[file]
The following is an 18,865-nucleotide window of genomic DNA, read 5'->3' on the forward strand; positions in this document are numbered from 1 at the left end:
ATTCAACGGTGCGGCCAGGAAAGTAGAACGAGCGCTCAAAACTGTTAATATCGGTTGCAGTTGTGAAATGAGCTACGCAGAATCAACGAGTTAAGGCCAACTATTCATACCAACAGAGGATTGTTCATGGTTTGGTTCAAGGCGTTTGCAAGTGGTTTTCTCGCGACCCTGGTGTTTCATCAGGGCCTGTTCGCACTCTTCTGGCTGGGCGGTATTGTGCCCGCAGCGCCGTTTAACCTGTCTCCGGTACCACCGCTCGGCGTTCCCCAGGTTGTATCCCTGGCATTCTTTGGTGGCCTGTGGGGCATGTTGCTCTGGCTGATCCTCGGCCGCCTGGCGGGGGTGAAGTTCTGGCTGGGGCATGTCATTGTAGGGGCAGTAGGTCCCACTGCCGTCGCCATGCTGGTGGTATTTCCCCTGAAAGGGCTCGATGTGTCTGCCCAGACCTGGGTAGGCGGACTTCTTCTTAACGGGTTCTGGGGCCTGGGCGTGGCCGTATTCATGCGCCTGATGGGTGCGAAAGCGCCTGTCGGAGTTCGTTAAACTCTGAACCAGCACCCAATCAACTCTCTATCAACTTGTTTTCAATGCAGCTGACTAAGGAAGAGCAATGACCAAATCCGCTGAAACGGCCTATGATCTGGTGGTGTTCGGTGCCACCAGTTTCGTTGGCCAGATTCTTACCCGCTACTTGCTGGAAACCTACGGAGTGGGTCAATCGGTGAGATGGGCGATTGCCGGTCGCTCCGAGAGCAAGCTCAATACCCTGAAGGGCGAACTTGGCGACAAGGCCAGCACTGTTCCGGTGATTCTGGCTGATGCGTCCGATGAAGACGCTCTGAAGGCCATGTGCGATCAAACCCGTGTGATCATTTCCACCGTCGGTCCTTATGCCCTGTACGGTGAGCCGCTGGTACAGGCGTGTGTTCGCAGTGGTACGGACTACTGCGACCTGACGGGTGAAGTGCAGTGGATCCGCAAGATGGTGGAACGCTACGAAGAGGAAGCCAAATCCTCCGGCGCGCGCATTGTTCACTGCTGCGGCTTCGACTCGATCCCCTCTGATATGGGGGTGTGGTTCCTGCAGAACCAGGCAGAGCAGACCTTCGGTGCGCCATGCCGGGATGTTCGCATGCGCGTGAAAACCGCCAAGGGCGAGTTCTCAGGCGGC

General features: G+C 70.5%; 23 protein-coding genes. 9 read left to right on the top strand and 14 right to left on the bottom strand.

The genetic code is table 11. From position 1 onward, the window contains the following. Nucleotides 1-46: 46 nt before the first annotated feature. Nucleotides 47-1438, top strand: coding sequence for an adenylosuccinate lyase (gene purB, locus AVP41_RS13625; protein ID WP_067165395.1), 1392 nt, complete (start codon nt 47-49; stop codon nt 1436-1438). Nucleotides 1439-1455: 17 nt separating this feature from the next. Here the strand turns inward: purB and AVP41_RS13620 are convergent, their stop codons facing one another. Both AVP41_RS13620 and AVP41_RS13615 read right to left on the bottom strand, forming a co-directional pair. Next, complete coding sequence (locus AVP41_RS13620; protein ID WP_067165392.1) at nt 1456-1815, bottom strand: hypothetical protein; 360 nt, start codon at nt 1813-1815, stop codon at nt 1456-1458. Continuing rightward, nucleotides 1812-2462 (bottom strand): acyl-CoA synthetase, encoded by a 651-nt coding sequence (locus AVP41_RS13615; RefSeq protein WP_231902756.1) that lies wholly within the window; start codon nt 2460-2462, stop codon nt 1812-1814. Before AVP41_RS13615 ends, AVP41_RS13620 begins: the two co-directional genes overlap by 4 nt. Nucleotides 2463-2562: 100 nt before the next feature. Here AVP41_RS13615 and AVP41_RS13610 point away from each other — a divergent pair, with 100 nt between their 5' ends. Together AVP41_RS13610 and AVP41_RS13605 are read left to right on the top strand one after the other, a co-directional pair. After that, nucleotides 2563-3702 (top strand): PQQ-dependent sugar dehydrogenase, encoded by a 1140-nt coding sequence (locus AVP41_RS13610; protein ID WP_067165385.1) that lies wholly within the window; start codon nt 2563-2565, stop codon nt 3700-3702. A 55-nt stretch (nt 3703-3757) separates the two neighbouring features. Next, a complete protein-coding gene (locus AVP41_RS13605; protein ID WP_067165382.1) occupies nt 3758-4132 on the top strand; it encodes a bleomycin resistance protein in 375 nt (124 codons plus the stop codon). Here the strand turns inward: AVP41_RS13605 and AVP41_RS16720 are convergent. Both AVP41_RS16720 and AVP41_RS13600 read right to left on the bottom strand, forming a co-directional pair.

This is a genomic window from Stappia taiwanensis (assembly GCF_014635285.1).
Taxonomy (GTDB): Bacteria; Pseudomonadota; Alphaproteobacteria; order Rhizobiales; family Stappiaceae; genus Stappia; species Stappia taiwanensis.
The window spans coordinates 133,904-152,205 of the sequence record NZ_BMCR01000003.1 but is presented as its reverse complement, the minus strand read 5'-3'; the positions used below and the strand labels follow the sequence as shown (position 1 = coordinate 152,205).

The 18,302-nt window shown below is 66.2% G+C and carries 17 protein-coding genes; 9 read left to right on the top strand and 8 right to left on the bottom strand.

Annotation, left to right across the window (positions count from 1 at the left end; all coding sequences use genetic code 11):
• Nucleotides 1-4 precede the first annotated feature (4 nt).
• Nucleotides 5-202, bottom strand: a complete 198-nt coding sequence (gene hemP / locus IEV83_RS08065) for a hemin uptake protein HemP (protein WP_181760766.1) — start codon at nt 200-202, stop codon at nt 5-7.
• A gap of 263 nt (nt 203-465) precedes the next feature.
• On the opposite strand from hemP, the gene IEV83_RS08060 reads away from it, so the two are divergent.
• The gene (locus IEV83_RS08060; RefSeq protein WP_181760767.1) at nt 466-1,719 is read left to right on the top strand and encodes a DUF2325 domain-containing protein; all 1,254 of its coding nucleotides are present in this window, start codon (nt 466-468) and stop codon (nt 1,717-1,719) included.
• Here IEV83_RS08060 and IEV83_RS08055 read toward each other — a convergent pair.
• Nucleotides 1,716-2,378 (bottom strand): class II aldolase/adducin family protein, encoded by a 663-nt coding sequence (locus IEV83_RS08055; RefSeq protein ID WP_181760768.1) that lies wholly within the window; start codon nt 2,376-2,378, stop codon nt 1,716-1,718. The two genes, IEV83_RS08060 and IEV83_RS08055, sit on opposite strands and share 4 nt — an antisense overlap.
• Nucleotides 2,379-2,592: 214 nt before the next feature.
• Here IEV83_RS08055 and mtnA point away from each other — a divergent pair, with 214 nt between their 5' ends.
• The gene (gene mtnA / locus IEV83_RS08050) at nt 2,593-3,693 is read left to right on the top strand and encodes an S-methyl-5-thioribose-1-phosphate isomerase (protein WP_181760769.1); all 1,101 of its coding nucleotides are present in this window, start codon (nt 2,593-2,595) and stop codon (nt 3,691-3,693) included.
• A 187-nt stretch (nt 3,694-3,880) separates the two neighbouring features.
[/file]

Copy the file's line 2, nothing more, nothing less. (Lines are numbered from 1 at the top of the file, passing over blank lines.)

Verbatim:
ATTCAACGGTGCGGCCAGGAAAGTAGAACGAGCGCTCAAAACTGTTAATATCGGTTGCAGTTGTGAAATGAGCTACGCAGAATCAACGAGTTAAGGCCAACTATTCATACCAACAGAGGATTGTTCATGGTTTGGTTCAAGGCGTTTGCAAGTGGTTTTCTCGCGACCCTGGTGTTTCATCAGGGCCTGTTCGCACTCTTCTGGCTGGGCGGTATTGTGCCCGCAGCGCCGTTTAACCTGTCTCCGGTACCACCGCTCGGCGTTCCCCAGGTTGTATCCCTGGCATTCTTTGGTGGCCTGTGGGGCATGTTGCTCTGGCTGATCCTCGGCCGCCTGGCGGGGGTGAAGTTCTGGCTGGGGCATGTCATTGTAGGGGCAGTAGGTCCCACTGCCGTCGCCATGCTGGTGGTATTTCCCCTGAAAGGGCTCGATGTGTCTGCCCAGACCTGGGTAGGCGGACTTCTTCTTAACGGGTTCTGGGGCCTGGGCGTGGCCGTATTCATGCGCCTGATGGGTGCGAAAGCGCCTGTCGGAGTTCGTTAAACTCTGAACCAGCACCCAATCAACTCTCTATCAACTTGTTTTCAATGCAGCTGACTAAGGAAGAGCAATGACCAAATCCGCTGAAACGGCCTATGATCTGGTGGTGTTCGGTGCCACCAGTTTCGTTGGCCAGATTCTTACCCGCTACTTGCTGGAAACCTACGGAGTGGGTCAATCGGTGAGATGGGCGATTGCCGGTCGCTCCGAGAGCAAGCTCAATACCCTGAAGGGCGAACTTGGCGACAAGGCCAGCACTGTTCCGGTGATTCTGGCTGATGCGTCCGATGAAGACGCTCTGAAGGCCATGTGCGATCAAACCCGTGTGATCATTTCCACCGTCGGTCCTTATGCCCTGTACGGTGAGCCGCTGGTACAGGCGTGTGTTCGCAGTGGTACGGACTACTGCGACCTGACGGGTGAAGTGCAGTGGATCCGCAAGATGGTGGAACGCTACGAAGAGGAAGCCAAATCCTCCGGCGCGCGCATTGTTCACTGCTGCGGCTTCGACTCGATCCCCTCTGATATGGGGGTGTGGTTCCTGCAGAACCAGGCAGAGCAGACCTTCGGTGCGCCATGCCGGGATGTTCGCATGCGCGTGAAAACCGCCAAGGGCGAGTTCTCAGGCGGC